At this point the episode moves into denouement for the season. Foggy, who interviewed with Jeri Hogarth earlier in the episode, goes to work for her (more on that later this week). Karen is now working for the Bulletin fulltime as a reporter writing a story about the vigilantes of New York: “What is it, to be a hero?” Frank burns down his house, though he grabs a disc marked “Micro” first. Matt and Stick talk over Elektra’s grave.
One of the more shocking twists in this final sequence is the next-to-last scene, when Matt meets Karen at the old Nelson and Murdock offices. He pulls out his Daredevil helmet and puts it on the desk in front of her: “I’m Daredevil.” I’ve seen a lot of different explanations for why he might have done this, but the one I like the best is that he is trying to bring her into his world. A major focus of this season was on the contrast between Elektra (the exciting girl who’s all wrong for Matt) and Karen (the nicer girl who is much more supportive and better for him). Matt pushed Karen and Foggy away and drifted closer to Elektra, but now that she is dead, he realizes that he needs that support, and he realizes that Karen wants to give it to him if he would only let her in. Consequently, I see this as a cry for help: he doesn’t want to lose her like he lost Foggy, and he wants her to know about this important part of who he is—the thing that kept him from really committing up until this point. As such I actually really like this scene.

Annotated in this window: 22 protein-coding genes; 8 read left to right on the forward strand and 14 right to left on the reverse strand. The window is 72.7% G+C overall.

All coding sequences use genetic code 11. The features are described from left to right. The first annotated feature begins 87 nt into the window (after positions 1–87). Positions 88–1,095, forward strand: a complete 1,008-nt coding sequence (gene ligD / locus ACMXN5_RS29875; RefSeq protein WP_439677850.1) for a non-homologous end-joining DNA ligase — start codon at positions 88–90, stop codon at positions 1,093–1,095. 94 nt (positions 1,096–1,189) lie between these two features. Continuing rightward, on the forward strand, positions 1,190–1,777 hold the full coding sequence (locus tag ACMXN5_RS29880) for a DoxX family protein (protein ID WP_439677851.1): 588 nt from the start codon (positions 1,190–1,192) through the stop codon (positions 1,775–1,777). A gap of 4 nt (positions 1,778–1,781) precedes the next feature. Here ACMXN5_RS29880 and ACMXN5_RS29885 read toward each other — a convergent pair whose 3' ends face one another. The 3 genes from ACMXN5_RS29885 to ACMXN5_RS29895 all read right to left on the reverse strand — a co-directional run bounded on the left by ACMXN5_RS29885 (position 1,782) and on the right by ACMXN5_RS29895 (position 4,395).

However, the biggest twist comes right at the end: the Hand dug up Elektra’s body and placed it in their urn. Presumably this urn—and the liquid they spent the season filling it with—is what brought Nobu back to life, and now they are doing the same thing with Elektra. I assume this means that Elektra will be the new leader of the Hand moving forward.
This season had a lot of high expectations after both its own stellar first season and an even better follow-up in the form of Jessica Jones season 1. It was trying to introduce two new heroes and delve much deeper into the mythology and mysticism of the Hand. In some ways it does get very bogged down in the difficulty of what it is trying to accomplish, but nevertheless it does a good job of moving its story forward. The best parts are definitely the Punisher arcs, but it also gives us a good idea of Elektra’s character, history, and motivations. There are some definite indications of where this story will go from here, and I will talk about those later this week.
What did you think of Daredevil season 2? Which is your favorite character? What do you want to see from these characters and plots moving forward? Let me know in the comments!